Our group uses a combination of field work, computational models, and empirical data to study river processes and how humans alter them.
Climate coupled with river flow processes influence the energy balance of a river, whose temperature and thermal regimes control ecosystem function, instream primary productivity, biogeochemistry, and the growth and survival of anadromous and resident fish. Our work investigates the energy balance of rivers, the role of heat exchange between the atmosphere, the water column, and the riverbed, and the mechanisms that drive river temperature. We are using the FLUVIAL-EB model developed by Dr. Bray and collaborators - together with field measurements and climate data - to study impacts of flow releases from dams and climate on the energy balance and water temperature of rivers.
Along rivers, bedload transport causes collision and wear of sediment particles, and riverbed sediments exhibit two downstream trends: rounding in which rocks tend to get rounder, and fining where particle size decreases with distance downstream. Fluvial transport of water and sediment also leads to the generation of gravel bars and pools, sediment of a given size, and the permeability of the river's bed. Our work investigates bed morphology and sediment in gravel bed rivers and their applications to Pacific salmon habitat. We use field measurements, rock laboratory experiments, analysis, and models to understand the patterns and processes by which riverbeds and their habitats are maintained.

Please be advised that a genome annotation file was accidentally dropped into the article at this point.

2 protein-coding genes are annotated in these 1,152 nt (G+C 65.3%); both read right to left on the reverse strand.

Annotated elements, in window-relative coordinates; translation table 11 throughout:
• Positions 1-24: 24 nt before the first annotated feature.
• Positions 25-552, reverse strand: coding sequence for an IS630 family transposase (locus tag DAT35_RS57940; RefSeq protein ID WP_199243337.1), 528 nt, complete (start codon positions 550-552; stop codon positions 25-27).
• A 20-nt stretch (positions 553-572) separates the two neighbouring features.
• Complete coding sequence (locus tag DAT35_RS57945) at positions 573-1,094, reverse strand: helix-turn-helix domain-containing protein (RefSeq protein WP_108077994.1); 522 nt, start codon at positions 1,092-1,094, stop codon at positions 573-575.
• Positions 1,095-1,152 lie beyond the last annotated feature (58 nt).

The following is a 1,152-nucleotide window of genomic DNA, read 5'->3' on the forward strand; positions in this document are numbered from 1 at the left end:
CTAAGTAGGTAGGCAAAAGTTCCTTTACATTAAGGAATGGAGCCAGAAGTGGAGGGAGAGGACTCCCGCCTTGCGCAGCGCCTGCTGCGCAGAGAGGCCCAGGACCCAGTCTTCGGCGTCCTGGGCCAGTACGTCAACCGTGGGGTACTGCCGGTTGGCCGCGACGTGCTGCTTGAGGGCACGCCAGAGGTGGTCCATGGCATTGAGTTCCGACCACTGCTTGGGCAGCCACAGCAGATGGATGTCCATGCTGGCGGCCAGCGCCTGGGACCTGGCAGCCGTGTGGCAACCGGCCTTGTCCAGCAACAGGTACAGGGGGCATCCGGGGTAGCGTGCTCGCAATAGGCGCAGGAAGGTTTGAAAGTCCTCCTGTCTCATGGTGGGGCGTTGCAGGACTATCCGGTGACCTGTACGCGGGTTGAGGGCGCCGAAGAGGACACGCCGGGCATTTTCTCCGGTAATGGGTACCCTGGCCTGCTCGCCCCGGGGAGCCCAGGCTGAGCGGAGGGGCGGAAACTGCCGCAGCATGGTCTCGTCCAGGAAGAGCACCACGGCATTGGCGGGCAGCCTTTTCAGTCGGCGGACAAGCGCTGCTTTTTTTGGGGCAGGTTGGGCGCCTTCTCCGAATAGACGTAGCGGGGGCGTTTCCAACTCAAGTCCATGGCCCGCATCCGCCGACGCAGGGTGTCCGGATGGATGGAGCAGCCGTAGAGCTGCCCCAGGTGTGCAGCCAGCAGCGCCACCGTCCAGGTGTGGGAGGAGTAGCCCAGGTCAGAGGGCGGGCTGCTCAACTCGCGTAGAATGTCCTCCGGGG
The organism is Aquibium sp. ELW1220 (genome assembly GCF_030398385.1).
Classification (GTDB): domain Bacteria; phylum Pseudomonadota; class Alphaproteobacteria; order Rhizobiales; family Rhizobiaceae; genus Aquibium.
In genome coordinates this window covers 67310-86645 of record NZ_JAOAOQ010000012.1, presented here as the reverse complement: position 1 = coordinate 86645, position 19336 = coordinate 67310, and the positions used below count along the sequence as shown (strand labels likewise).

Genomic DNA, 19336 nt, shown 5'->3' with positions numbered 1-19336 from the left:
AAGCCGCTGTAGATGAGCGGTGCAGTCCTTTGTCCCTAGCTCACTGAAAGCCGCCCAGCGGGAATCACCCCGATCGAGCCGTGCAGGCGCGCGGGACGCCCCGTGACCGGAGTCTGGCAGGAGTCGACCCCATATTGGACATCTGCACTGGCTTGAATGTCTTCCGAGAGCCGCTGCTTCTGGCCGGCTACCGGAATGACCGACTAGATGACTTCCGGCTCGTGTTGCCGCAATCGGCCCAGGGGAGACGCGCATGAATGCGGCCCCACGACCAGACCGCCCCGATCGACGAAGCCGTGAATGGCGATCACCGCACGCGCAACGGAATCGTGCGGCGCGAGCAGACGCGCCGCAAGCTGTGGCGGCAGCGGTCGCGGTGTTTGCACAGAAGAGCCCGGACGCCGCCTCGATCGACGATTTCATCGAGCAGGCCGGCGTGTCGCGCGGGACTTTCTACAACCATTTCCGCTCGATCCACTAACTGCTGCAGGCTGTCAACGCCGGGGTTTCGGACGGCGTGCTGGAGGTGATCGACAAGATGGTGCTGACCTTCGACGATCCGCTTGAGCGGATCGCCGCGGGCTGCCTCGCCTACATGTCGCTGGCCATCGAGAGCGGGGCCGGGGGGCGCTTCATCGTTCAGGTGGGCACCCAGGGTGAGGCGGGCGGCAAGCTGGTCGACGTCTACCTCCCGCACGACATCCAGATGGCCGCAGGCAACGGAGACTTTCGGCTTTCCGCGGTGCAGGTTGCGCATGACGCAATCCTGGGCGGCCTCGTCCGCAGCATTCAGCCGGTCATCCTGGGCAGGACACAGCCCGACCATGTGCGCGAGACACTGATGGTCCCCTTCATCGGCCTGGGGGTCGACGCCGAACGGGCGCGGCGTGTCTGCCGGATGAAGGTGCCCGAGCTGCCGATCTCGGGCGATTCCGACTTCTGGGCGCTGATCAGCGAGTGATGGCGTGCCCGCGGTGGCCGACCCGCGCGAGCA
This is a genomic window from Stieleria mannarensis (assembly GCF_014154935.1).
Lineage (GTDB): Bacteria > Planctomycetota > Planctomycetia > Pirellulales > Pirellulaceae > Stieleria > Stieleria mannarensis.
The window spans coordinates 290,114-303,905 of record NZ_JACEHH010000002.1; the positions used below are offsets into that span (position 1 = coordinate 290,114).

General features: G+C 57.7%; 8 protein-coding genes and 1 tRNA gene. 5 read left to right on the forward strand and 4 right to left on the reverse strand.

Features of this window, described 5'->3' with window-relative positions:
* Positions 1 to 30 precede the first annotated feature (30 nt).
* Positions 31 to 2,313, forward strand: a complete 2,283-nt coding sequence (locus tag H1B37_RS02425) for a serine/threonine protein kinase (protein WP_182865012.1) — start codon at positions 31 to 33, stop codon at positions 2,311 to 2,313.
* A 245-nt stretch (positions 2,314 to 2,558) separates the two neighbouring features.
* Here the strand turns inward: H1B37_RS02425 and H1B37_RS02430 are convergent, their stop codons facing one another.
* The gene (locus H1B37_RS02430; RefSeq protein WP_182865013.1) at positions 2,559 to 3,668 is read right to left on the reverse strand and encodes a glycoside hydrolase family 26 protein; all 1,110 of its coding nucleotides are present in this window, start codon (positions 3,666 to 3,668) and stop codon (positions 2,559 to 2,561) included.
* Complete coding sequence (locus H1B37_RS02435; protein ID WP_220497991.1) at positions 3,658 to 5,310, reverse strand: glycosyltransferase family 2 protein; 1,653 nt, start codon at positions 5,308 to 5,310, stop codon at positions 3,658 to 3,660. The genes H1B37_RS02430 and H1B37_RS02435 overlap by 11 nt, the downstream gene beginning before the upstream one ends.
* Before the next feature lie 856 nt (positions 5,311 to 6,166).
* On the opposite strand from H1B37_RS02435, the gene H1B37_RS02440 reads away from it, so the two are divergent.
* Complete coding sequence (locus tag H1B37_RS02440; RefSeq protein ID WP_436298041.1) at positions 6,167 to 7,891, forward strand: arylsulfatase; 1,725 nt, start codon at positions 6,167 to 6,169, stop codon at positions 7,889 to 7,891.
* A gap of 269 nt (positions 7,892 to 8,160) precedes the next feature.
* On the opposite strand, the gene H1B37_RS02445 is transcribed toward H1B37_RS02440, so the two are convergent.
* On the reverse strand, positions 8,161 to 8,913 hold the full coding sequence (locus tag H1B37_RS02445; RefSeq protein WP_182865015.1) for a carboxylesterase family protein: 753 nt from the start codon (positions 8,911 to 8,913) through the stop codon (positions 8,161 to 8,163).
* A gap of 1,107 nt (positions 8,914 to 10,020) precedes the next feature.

Groundwater-surface water exchange in river and floodplain environments supports a distinct aspect of the aquatic environment called the hyporheic zone. Our work investigates shallow subsurface pathways through riverbeds and banks beginning and ending at the river. We are conducting in-situ field measurements of saturated hydraulic conductivity together with simple equations and models to better understand the impacts of sediment transport, sediment permeability, and flow on patterns of hyporheic exchange, and how those patterns generate and sustain physical processes that support salmon spawning habitat. This work can also help to understand physical controls to salmon site selection within rivers at different life stages.